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Bob Beaulaurier Gives Tips To Ceos And Others On How To Perform Employee Research In Ceo Refresher
Savvy CEOs think of employees like customers, because they are, and they can leave just like customers. Many companies estimate that it costs 7 times an employee's annual salary to replace a skilled worker. Most organizations have had a lot of cost cutting measures as of late because of recession pressures and budget constraints. This has meant that employees have lost budgets, and perhaps wages as a result. Managers are worried because some of the best talent may be about to leave because they have to do more work to take up the slack for budget cuts and trimming staffs.
Add it up and that's why we recommend that CEOs conduct ongoing employee research. Over the past 20 years, I have conducted numerous employee surveys for hospitals, utility companies, software companies and high tech firms both locally and internationally and I firmly believe that the critical thing to keep communications going with employees is to listen and take action. In many cases, identifying who feels under-appreciated and "appreciating them" can keep them happy and in place.
Surveys can help to identify when and where this might happen so that we reach out to employees before they leave.
In a customer service environment, if the employee is blaming "corporate" in front of customers and feels over-worked, less than appreciated and poorly trained, this may mean that your customers will go to your competitors where they find happy, well appreciated and trained employees. Or, in this day and age, they will go online instead.
Think of it this way. You may be paying them, but they've already left in spirit because they don't think you care about them. So ask them what they care about? Why are they working for you? Would they recommend working for your organization? Why?
If you know why they would work for you, you have part of the recipe to communicate with them because you can reinforce things that the employee values. This may vary considerably by employee group.
The challenge? Employees may fear repercussions for sharing honest answers.
A nurse may not want to say that Dr. so and so in Cardiology is a jerk -- even though all of the other nurses would agree and find dealing with this Doc is stressful. Some training and intervention with this Doc might help many others.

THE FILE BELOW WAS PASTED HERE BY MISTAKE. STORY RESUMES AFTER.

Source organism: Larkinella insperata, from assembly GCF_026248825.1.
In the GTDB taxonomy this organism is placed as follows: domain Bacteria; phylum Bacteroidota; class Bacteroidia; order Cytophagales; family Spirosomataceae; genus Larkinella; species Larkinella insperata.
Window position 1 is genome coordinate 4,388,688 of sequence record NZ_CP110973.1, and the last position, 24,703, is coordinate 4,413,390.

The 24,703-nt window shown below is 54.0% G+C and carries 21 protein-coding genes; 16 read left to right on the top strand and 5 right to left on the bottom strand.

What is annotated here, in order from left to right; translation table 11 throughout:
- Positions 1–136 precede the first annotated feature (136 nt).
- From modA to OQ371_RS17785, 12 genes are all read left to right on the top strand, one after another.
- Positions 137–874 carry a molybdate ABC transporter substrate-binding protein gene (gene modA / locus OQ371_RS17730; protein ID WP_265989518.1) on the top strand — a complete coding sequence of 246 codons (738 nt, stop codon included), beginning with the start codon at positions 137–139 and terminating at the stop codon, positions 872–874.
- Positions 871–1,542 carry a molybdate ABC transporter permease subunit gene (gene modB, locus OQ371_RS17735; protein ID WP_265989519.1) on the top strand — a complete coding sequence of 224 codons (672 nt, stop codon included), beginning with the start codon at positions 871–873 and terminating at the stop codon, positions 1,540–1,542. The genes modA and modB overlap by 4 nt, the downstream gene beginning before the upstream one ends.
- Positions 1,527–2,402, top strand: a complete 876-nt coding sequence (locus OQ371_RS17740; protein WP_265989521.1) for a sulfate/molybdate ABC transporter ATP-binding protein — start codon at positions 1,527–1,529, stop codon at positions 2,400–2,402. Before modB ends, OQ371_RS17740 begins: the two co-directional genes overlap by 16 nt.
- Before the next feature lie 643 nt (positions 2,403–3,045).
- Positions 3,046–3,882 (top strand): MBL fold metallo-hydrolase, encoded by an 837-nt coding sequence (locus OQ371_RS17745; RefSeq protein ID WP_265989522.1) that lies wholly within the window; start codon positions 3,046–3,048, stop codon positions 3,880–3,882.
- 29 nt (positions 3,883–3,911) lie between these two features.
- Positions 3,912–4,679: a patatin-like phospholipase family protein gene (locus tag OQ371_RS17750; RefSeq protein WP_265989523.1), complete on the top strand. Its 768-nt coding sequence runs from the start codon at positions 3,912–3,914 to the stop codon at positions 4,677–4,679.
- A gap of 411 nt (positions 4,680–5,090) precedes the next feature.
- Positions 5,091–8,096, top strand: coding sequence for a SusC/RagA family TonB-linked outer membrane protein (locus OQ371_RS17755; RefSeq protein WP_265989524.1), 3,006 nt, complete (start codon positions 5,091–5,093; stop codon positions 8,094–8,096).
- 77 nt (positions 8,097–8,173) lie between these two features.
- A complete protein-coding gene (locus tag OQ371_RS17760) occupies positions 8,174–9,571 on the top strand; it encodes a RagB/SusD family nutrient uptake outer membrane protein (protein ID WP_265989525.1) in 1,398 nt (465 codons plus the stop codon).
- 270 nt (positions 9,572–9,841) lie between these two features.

So, step by step, I'd like to suggest the following 7 steps toward conducting actionable employee research:
1) Make sure surveys are conducted anonymously. Even though we favor electronic web surveys in most cases -- to save paper -- sometimes a good old fashioned paper survey will generate more candid responses than a web survey because people don't think "big brother is watching" and that they may be free from consequences.
2) Hire a third party moderator to conduct one-on-one interviews. He or she can also help shield the employee from the Cardiologist or whomever they feel will make their life miserable because of an honest answer.
3) Often the best and most actionable surveys are very simple with ten or fewer questions. This allows you to make actionable comparisons by type of employee (union vs. non, or by geographies or managers).
4) Employee research can be conducted on site, off site and electronically. The best, and most expensive approach, is often in-person and off-site research. This is because the employee will be the most comfortable knowing that there will be no consequences to what they say if they arrive at a neutral site. It's far easier speaking to someone who does not work for their organization who could "rat them out" for something they might say.
5) Focus groups are often a really great way to get information about how employees might talk about certain issues. Unfortunately, the results are often terribly misguided because employees fear consequences and are afraid to say how they really feel in front of other employees to another employee. Also, conducting focus groups yourself can often have a negative. Instead of making employees feel their opinions are valued, they are often left with the feeling they are being "sold the company line." This is partly because corporate communications are often mixed in with the collecting of research information. This can come off as "they are not listening, they are telling."
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CESJ is a a Special Interest Group (SIG) of the American Educational Research Association (AERA)